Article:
As mentioned, Feather, Fur & Fin is an independent release, and the problem with doing everything yourself is that you have to do everything yourself. This includes distribution, which means that you might have a hard time finding it. As of this writing, the album is only available online, at shows, and in select independent music stores. Sure, it’s easy enough to order CDs online or buy digital downloads, but will people take a chance on it? It would be a shame if this album didn’t find an audience.

That was a pretty gushing review, complete with blatant plugs. I’ll balance it out by saying I could have done without the backing vocals in If God’s On Your Side. I’m all about being fair and responsible.

Danko Jones: Never Too Loud

March 19, 2008

One of my great joys is finding new musical treasures. Today, I stopped in at the local HMV on my way back from lunch. I was already running late, and I was certain they wouldn’t have anything I wanted, but HMV keeps doing this bastardly thing of finding one new release that I really want, and dropping the price to $9.99 so I can’t say no. It’s just so… reasonable! And lo and behold, I found a new Danko Jones album! I love Danko Jones! What a surprise treat for me! I had heard rumblings that a new album was being worked on, but I had no idea when it was coming out. A happy day! My ignorance paid off!

So I took the album back to work with me, tossed it into the ol’ corporate laptop, plugged in my earphones, and prepared for the full-on aural assault that I have come to expect and love from Danko Jones. And I’m still waiting.

I don’t review a lot of albums on here because I am no good at actually describing music. I can post concert reviews because I focus on all the extracurricular activities that surround the show itself, but I don’t really know from music. I don’t know when someone is or is not in tune. I don’t really understand what “pitch” is. I know only a limited number of adjectives and I beat them all into the ground. I can’t play an instrument at all and I don’t know when someone is or is not playing theirs well. As such, I will defer at this time to Chart’s review of Never Too Loud, where it claims that:

Never Too Loud sounds like an album, rather than a close approximation of the real thing. The songs feel more finished here, unlike some found on previous discs where emotion, rather than articulation, was key.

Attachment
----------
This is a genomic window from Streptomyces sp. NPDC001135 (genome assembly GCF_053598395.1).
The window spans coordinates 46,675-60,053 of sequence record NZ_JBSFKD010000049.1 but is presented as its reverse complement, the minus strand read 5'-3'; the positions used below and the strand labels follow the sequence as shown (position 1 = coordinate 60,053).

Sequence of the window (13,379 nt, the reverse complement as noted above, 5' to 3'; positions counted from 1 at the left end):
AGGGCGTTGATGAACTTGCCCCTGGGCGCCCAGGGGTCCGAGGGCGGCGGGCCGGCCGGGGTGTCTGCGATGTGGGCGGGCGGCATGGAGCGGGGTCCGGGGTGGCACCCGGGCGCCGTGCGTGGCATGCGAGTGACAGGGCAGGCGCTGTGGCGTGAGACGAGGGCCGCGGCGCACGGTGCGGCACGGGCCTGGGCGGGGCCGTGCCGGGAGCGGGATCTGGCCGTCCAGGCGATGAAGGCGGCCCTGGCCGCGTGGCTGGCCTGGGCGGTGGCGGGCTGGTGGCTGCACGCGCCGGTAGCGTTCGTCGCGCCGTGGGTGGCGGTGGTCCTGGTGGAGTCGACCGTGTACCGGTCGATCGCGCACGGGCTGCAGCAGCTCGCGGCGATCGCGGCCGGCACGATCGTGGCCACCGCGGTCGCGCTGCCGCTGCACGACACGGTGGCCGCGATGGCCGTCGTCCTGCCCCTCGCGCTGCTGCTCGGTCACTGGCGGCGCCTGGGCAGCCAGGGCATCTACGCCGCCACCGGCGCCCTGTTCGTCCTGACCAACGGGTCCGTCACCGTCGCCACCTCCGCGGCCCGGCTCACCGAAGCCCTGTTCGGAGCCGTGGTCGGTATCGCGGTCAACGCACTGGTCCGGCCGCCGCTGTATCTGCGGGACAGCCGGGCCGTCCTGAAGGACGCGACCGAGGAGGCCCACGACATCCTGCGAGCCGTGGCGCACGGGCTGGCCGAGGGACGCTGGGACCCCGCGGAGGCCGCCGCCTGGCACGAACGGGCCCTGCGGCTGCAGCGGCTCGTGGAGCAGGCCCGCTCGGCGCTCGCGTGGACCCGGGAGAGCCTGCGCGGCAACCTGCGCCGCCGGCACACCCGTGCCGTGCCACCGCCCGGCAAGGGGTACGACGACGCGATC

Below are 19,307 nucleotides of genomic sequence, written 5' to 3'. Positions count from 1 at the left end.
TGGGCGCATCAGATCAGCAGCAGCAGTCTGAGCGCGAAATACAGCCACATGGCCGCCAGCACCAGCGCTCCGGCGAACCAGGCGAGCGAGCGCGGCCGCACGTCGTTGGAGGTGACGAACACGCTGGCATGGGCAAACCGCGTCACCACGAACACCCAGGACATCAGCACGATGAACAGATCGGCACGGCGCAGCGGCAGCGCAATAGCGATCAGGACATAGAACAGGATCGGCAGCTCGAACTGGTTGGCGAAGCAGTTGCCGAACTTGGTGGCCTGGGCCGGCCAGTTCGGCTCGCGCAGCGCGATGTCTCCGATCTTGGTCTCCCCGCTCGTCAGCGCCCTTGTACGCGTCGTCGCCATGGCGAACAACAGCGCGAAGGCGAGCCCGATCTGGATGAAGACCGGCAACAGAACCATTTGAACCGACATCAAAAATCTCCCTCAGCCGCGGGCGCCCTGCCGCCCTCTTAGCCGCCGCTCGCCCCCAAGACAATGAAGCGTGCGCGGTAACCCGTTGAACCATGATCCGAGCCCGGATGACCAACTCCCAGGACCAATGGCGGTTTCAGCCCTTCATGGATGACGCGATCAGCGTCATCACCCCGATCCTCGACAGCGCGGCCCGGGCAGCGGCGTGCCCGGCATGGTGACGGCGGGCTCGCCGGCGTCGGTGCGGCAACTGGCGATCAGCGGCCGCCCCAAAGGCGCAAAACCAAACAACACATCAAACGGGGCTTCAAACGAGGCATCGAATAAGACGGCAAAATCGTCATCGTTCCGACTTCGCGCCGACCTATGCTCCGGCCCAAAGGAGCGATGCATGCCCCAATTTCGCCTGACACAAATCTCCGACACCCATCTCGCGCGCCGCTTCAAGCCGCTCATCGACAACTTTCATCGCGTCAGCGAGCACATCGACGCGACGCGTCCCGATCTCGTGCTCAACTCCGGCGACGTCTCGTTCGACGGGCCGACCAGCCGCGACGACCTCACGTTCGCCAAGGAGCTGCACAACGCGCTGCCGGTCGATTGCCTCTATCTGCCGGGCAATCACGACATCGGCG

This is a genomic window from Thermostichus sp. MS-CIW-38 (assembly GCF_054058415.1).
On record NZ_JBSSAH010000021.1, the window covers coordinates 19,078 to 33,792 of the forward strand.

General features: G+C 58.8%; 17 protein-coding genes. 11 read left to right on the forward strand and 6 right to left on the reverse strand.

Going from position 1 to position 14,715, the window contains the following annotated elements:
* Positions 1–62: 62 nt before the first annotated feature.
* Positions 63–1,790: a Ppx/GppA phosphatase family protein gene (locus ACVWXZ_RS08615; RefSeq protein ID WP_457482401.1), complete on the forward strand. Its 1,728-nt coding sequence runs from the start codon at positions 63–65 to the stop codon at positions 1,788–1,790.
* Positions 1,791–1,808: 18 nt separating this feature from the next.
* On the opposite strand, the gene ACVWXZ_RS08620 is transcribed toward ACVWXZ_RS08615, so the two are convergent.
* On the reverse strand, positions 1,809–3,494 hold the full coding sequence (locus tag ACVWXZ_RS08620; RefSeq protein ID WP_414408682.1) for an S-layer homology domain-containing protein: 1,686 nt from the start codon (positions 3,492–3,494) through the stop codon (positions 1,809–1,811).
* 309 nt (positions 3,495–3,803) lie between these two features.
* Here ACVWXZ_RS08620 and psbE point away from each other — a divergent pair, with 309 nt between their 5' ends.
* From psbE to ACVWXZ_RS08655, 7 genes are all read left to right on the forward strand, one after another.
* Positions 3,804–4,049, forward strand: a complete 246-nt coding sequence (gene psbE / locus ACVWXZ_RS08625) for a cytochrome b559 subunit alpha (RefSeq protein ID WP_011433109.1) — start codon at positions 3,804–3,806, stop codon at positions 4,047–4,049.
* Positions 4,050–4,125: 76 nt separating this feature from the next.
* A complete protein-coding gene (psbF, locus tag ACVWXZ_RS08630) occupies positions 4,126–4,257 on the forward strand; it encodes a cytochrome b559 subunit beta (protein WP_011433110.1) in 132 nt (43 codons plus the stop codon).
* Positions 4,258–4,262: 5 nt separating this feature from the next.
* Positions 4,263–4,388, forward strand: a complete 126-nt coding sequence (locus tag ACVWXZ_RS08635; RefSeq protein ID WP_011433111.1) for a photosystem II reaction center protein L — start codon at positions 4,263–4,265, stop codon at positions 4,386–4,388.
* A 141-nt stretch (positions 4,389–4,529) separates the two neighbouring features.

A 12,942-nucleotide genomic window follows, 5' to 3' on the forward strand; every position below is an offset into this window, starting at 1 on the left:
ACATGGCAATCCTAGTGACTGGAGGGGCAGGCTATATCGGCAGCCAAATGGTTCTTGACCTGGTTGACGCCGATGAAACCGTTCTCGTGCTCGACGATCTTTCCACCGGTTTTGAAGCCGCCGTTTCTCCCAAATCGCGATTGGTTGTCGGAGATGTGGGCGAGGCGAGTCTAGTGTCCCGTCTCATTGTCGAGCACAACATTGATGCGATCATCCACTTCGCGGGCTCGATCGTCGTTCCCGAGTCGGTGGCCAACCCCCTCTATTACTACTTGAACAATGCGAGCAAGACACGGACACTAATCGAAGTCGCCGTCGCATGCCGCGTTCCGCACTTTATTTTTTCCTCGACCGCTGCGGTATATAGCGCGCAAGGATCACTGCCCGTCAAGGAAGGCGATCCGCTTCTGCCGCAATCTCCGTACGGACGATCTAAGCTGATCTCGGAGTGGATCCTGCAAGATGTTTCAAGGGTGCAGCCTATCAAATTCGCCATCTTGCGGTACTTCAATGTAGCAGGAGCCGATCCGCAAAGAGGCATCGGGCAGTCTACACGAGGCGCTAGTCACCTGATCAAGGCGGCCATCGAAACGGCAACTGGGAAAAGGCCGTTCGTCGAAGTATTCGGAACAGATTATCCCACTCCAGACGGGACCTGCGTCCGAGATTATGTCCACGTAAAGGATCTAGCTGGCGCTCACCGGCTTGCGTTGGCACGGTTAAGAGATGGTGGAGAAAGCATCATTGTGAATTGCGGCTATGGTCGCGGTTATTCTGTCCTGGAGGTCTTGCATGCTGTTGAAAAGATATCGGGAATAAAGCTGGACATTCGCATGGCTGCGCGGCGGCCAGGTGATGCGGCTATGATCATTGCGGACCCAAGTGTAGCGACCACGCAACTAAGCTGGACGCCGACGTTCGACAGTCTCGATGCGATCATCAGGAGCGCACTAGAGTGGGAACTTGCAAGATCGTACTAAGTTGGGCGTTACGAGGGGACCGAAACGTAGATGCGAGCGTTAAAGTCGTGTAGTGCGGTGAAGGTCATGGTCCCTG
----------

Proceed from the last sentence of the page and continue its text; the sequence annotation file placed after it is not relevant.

Interesting. So the album is more polished than his previous albums (and the live shows), but that polish has come at the expense of emotion. This is much more explanatory and articulate than my email to Mika, which summed up the entire album like so:

When did Danko Jones get so pussified?

I bought a new car, and just yesterday, I was thinking that a Danko CD would be great driving music. I still think that – just not THIS Danko CD. Indeed, this album has done a great job of making me want to listen to his other albums.

There were actually two sentences in that email to Mika. The other was:

This album is barely about fucking or touring at all!

I see now that this is not entirely accurate. I can’t really find fault in the lyrics on this new record, since Danko’s songs have always been… single-minded? I guess that’s a good way to put it. A bunch of songs about girls and another bunch about the power of rock. And these themes are still explored on this album. Girls = hot, rocking = awesome. Fair enough – a good scientist always repeats his experiments to ensure consistent conclusions. It’s just that the passion isn’t there. The fury isn’t there. Ravenous is almost sweet. And the song Never Too Loud just kind of made me feel sad for the old man who’s losing his hearing.

Given all the songs on this album, though, Never Too Loud was the best choice for the album title. Not once did I have to turn it down. Danko had already done that.

Modest Mouse: We Were Dead Before the Ship Even Sank

July 31, 2007

I bought this album this morning.  Just finished listening to it now.  My first reaction is that the whole thing may well have been just one really long song.  Sure, I was working while this was playing, but still.  Nothing stood out.  All very similar.

Having said that, it was all one very good song.  If it was all similar, it wasn’t a BAD similar.  Even when I wasn’t really paying attention, I caught myself tapping my toes and bopping up and down.  Fun times.

I am a delight to work with, as you can tell.

So what then?  Well, this nicely illustrates why I came up with this whole plan of revisiting old albums that I used to love.  Even if I haven’t heard them in years, I am very familiar with those albums.  I dare say I know them.  And that takes time.

For right now, I say that the new Modest Mouse is “perfectly fine.”  Should you buy it?  Well, I found it new for $9, and I figure it was worth that, so if you find the same deal, then yeah, go for it.

But I can’t tell you how I’ll feel about this album in six months’ time.  “Perfectly fine” is my initial reaction to a lot of albums.  Sometimes I get distracted by something else and I never wind up going back to give a CD a second chance.  Other times I play the album again – mostly out of guilt, since I spent good cash moneys on it – and after a few spins, something just clicks and it becomes a favourite.  That’s how New Pornographers albums generally work for me.  I listen, they’re good, but nothing stands out.  A few more listens and everything suddenly sounds distinct and delightful.  Maybe that will happen here?  I can’t tell you.  But I enjoy tapping my toes and bopping up and down, so I am hopeful.  I’ll make a point of giving it a second chance.

The Refreshments: Fizzy Fuzzy Big & Buzzy

July 23, 2007

It was a noble idea.  Through the power of love the iPod, I would travel backwards in time about ten years and revisit some of the albums that I loved to death. By which I mean albums that I overdosed on. 

You know the ones.  You heard them, you loved them, and then… well, it’s hard to say what happened, really.  Times change, tastes change, and some songs just have a shelf life.  I’ve thought a lot about songs and albums that love (or those that I used to love), and wondered what would happen if they came along for the first time today.  There are some albums that I really enjoyed and some that meant a lot to me, and I list them, and people say “…really? That?”  And that’s where this all began.